Monday, November 7, 2011


Anyone who tries to make a distinction between education and entertainment doesn't know the first thing about either. - Marshall Mcluhan

The Ghosts of St. John's Ward

As I was walking to the conference, I realized that it was taking place in the heart of what was once known St. John's Ward. Bordered by Yonge, University, Dundas and Queen, the Ward was the roughest immigrant neighbourhoods in turn-of-the-century Toronto. I had read about it the night before in Imagining Toronto, which quoted a 1913 article entitled "Toronto's Melting Pot" that described it as an area of “slatternly decay” and “tumbledown houses”. It looks much better now.

I was honoured to discover that I was the first participant to register for the conference, a distinction which, unfortunately, did not come with a prize. I made my way to the main conference room, poured myself a complimentary coffee and began taking notes as McLuhanites from around the world gathered to pay homage to one of our city's great intellectuals.


While at the University of Toronto, McLuhan founded the Center of Culture and Technology where he collaborated with Edmund Carpenter on an innovative journal called Explorations. The purpose of the journal was to explore interdisciplinary studies and how various disciplines can find a common language.  Issue #7 included a piece called Classrooms Without Walls , a pseudo-poetic meditation on the importance of using media in education. He not only advocated for the use of media, but elsewhere recommends a “a part-time program of uninhibited inspection of popular and commercial culture.” Media and popular culture, if properly employed, become powerful educational tools, as they are engaging and relevant. 

The City as Classroom

James Joyce rightfully proposes the idea that the city is an amplification of the human mind, as it is entirely a creation of human intellect. This is in line with McLuhan's beliefs that technologies are all extensions of the human body. To live in the city, in effect, is to live in the mind and to explore the city, is to explore the mind. Whenever possible the city and all its resources, its history, its geology, its cultural offering should be leveraged for the purposes of education. Groups of students with handheld smartphones and/or touch pads could be sent to hunt and gather information with clear directives, bringing them out of the confines of the classroom. 

Similarly, simulations could be employed to similar ends. Using virtual spaces and synthetic worlds to break through the classroom walls and create interactive and experiential opportunities for students.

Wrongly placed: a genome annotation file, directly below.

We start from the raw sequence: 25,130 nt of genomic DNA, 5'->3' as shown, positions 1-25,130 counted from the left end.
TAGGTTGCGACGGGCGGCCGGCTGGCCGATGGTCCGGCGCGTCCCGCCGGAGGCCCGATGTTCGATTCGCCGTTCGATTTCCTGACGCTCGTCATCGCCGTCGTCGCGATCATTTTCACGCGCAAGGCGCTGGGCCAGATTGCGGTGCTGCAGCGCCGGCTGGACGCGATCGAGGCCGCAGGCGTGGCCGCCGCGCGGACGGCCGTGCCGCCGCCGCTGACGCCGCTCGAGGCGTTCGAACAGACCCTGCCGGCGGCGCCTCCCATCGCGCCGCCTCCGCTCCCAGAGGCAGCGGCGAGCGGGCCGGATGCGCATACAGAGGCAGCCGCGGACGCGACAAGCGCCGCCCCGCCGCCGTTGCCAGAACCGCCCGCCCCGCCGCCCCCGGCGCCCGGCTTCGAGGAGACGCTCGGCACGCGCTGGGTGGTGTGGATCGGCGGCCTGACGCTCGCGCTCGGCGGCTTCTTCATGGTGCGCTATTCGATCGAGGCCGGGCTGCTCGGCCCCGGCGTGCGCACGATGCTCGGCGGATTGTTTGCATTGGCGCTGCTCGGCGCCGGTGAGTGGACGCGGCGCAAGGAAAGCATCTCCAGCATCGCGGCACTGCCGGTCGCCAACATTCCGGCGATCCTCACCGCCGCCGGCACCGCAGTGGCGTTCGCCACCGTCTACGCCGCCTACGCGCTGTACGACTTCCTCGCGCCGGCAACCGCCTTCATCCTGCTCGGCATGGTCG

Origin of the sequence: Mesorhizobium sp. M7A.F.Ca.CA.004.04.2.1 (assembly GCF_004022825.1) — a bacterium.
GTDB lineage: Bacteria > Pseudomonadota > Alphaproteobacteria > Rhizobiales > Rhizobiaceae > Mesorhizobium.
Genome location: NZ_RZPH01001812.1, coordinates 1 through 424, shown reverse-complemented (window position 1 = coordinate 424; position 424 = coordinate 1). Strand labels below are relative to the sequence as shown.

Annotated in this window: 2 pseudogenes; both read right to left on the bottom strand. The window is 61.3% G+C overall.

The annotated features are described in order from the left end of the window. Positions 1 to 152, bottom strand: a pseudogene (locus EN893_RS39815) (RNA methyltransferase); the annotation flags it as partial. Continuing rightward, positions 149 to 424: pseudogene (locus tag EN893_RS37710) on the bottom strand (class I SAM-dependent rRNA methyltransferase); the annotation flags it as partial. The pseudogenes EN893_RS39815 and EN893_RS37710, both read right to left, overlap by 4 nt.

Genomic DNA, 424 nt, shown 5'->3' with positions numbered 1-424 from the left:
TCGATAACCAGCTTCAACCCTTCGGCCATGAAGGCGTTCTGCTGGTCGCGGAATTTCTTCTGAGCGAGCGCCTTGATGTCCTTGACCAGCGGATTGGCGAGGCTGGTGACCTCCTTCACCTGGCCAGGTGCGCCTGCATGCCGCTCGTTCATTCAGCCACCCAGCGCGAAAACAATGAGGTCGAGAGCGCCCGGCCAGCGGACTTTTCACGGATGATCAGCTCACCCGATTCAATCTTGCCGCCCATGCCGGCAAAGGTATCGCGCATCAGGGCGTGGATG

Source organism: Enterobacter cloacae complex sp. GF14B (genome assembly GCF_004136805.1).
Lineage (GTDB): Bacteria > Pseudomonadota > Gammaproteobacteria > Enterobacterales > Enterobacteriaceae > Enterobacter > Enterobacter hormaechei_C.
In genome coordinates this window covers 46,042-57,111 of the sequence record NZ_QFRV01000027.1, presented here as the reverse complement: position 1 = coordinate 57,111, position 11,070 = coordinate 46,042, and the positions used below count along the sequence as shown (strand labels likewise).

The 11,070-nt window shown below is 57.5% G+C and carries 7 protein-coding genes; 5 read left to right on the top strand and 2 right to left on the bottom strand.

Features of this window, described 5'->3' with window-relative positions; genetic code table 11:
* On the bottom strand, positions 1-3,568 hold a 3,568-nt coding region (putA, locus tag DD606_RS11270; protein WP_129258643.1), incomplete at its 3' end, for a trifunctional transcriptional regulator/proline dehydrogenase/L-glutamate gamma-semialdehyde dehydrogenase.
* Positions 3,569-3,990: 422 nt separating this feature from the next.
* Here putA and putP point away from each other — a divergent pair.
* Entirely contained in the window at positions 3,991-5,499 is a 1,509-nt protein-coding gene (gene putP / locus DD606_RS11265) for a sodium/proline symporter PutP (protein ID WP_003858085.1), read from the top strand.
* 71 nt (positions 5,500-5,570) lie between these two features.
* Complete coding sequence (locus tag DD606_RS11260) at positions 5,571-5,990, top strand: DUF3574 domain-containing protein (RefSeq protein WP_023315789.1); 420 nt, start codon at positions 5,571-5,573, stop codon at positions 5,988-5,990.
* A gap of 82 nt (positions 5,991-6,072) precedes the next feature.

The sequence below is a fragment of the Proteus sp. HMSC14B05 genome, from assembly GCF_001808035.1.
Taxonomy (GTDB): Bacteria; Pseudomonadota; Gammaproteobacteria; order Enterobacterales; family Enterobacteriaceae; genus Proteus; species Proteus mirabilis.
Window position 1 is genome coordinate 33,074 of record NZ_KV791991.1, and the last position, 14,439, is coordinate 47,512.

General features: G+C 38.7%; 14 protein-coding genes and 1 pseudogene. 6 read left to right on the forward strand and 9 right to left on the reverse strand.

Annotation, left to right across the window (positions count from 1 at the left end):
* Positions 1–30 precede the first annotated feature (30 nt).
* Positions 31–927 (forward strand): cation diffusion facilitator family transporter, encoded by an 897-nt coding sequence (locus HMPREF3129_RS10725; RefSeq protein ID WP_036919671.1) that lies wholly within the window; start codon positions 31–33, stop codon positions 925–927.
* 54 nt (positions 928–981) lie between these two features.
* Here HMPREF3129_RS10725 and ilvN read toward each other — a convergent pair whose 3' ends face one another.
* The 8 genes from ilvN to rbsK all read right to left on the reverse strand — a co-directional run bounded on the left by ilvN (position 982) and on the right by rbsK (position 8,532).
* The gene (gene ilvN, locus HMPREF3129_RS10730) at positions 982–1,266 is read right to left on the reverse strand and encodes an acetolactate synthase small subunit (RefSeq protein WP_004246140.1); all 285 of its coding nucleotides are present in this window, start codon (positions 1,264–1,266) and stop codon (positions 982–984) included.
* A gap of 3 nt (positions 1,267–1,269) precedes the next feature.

Fun and Games 
Historically, the advent of agriculture allowed for specialization, which in turn created free time. In this age of abundance, free time is the rule, not the exception and thus entertainment has become an industry. Education strives to be entertaining, as this implies buy-in and engagement. Games and ludic activities are ideal forms of educational entertainment. They are engaging and interacive, but also microcosms of the real world. The use of games as educational tools would prove roundly beneficial. There are a number of books and articles that look at the possibility of distilling the engaging aspects of commercially successful video games in order to apply them to education. Alternately, it would be interesting to apply some of these concepts in the class, but not in terms of bringing video games into the class, but turning the class into a video game.

Games are inherently active and participatory. I strongly believe that a curriculum design based entirely on games and environmentally structured as an elaborate game would take student engagement and learning to new heights. Interestingly and relevantly, Oxford mathematician Lewis Carroll structured his semantic masterpieces "Alice in Wonderland" and "Through A Looking Glass" around games.

In Sum: Environments 

The sections above share the common theme of environments. As the world has been transformed around schools, little has changed from the one room schoolhouse. Students generally sit in rows in a rectangular room, the teacher stands at the front, chalk tablets have become iPads, and chalkboards are now Smartboards. Despite improved content delivery, the FORMS remain utterly unchanged. The form, however, is the MEDIUM and it is the medium (the environment) that has the most significant impact on social and cognitive dynamics, not the content. Consequently, for education to not only catch-up, but leap ahead, the environments where education take place must be transformed. Ideally, education would not be an imperfect preamble to the realities of the working world, but it would become a model to which the working world would strive. 

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